Catatonic Schizophrenia – What is it?

Naomi Carr
Author: Naomi Carr Medical Reviewer: Dr. Leila Khurshid Last updated:

What is catatonic schizophrenia?

Catatonic schizophrenia is one of the five subtypes of schizophrenia, along with paranoid, disorganized, residual, and undifferentiated [1]. However, in the most recent publication of the American Psychiatric Association’s Diagnostic and Statistical Manual of Mental Disorders (DSM-5) [2], these five subtypes have been removed due to concerns relating to the validity and stability of these diagnoses [3].

Now, catatonia is either classified as a diagnosable condition of its own or as a symptom of another psychiatric or medical condition. In either case, it is classified with the same symptoms and criteria listed [2][3]. As such, the diagnosis of catatonic schizophrenia is no longer used. However, catatonia may still be a presenting symptom of a schizophrenia diagnosis, along with the criteria of the other previous subtypes.


Catatonia is a symptom that can be present in a variety of conditions, including schizophrenia, psychosis, bipolar disorder, autism, encephalitis, meningitis, multiple sclerosis [4]. Catatonia can also present as a result of a medication or drug toxicity, such as neuroleptic malignant syndrome, which can be caused by antipsychotic medication [5].

Catatonia involves abnormal motor functioning, categorized as akinetic catatonia, involving a lack of movement, or hyperkinetic catatonia, involving excited or impulsive movement.

A third category, malignant catatonia, can occur alongside either akinetic or hyperkinetic catatonia, and involves responses in the entire body that can potentially be fatal, such as hyperthermia, sweating, and increased breathing and heart rate [6].

Symptoms of catatonic schizophrenia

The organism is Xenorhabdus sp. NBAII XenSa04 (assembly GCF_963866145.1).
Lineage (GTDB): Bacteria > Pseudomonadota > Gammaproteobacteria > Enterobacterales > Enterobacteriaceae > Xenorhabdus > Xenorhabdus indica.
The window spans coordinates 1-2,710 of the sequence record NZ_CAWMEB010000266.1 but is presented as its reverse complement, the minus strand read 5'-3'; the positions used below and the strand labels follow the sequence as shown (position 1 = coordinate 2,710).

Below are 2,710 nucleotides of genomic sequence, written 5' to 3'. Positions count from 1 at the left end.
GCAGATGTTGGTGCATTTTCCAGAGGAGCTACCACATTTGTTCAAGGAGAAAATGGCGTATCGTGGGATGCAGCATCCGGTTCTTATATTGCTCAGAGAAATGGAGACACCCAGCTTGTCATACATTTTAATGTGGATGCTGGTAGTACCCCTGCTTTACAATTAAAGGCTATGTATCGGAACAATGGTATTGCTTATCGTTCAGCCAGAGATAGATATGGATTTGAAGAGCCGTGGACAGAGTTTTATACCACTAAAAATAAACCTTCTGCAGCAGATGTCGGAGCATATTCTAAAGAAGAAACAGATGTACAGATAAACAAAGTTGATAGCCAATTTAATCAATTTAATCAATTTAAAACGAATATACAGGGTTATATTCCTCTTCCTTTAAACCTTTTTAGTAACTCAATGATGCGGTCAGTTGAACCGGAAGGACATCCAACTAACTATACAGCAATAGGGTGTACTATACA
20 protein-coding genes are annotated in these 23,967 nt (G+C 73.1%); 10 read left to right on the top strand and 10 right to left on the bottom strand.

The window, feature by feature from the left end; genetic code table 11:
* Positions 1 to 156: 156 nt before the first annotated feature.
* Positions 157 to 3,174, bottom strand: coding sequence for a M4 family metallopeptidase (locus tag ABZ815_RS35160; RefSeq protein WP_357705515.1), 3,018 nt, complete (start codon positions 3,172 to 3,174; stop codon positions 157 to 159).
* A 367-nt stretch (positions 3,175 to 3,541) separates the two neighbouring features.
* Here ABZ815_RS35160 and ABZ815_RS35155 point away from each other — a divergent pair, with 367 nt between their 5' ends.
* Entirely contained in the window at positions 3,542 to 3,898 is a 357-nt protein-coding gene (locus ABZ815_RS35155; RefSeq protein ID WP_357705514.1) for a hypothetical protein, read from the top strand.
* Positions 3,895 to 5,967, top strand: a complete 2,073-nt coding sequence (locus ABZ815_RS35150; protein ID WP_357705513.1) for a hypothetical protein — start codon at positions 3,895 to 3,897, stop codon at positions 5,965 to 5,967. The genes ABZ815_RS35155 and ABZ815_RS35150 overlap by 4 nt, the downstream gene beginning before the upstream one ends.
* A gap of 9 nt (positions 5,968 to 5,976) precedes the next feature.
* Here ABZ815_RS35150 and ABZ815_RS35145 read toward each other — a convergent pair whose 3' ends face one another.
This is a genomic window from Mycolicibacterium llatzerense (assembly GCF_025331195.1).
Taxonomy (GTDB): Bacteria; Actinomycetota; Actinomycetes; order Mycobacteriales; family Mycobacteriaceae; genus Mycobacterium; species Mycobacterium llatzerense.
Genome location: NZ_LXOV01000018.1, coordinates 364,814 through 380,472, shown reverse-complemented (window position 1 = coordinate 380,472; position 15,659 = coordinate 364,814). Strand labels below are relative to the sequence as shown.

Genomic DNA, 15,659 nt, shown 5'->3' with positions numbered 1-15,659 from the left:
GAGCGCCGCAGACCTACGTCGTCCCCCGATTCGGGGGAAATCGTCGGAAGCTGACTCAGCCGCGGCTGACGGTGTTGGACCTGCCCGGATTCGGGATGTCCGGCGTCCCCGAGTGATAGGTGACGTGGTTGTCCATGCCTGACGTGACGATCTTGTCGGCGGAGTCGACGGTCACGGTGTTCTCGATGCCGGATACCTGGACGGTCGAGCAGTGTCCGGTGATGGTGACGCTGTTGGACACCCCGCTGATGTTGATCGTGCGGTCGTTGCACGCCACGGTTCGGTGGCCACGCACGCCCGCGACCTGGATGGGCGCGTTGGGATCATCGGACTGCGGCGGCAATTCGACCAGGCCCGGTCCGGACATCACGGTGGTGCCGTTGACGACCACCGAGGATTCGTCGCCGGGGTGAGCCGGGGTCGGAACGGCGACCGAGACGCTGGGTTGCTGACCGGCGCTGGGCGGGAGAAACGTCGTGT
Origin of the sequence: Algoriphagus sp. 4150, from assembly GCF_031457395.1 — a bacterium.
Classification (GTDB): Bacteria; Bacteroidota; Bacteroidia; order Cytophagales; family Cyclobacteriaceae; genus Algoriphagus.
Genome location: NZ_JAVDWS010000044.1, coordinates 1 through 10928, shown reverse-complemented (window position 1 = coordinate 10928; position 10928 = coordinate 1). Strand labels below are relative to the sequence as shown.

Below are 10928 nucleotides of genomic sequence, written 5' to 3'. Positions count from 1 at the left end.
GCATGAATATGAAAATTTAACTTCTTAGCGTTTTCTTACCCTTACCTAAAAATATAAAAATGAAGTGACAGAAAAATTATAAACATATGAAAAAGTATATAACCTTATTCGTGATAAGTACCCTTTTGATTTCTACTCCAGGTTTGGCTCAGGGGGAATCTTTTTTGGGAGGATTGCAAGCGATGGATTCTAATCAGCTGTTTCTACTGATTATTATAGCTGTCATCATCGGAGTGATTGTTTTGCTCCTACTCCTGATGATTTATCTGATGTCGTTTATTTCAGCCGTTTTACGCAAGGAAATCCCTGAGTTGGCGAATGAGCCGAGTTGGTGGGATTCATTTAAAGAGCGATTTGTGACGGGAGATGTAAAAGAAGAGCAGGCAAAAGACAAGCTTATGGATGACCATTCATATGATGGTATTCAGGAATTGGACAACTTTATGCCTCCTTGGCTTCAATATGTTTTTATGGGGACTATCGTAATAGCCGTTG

Symptoms of schizophrenia include positive symptoms, such as hallucinations and delusions, negative symptoms, such as blunted emotions and social withdrawal; cognitive impairments, such as disordered or disorganized thoughts or speech; and abnormal psychomotor functioning, such as catatonia [2].

Symptoms of catatonia include:

  • Immobility is the most seen symptom of catatonia, involving an inability to move, sometimes for hours or even days, appearing frozen in place.
  • Mutism is also a common symptom and involves an inability to speak without reaction to external stimuli or prompting.
  • Posturing is when a person holds a position in place for some time against gravity, such as an arm or leg in the air.
  • Negativism occurs when refusing or not responding to all given instructions and stimuli.
  • Grimacing is the abnormal or contorted facial movements and expressions.
  • Waxy flexibility describes some resistance to attempts to move positioning.
  • Echolalia is repeating or mimicking others’ words.
  • Echopraxia is repeating or mimicking others’ movements.
  • Stereotypies are repetitive movements that are not goal orientated.
  • Psychomotor agitation is increased activity with no external prompt or reason. This may be unpredictable and occur just prior to, or interrupting, immobility.
  • Verbigeration is repetition of seemingly meaningless or unrelated words or phrases, also known as ‘word salad’.
  • Rigidity is stiff and rigid movements or remaining in place after being moved by someone else.

Symptoms of malignant catatonia include hyperthermia, sweating, and increased breathing and heart rate. This may occur alongside a lack or excess of movement and could be fatal.

Furthermore, many of these symptoms, particularly immobility or stupor, result in decreased food and fluid intake, which can cause dehydration and malnutrition if left unmanaged for some time.

Diagnosing catatonic schizophrenia

A healthcare provider will conduct an examination to diagnose a mental health condition, including gaining information about the persistence and severity of symptoms, family medical history, and any other prior diagnoses.

Schizophrenia is diagnosed if the patient has experienced delusions, hallucinations, disordered thoughts or speech, disordered or abnormal movements, or negative symptoms, including social withdrawal, lack of motivation, and blunted emotions. These symptoms will be rated in severity from 0 to 4, a new requirement of the updated diagnostic criteria [2][3].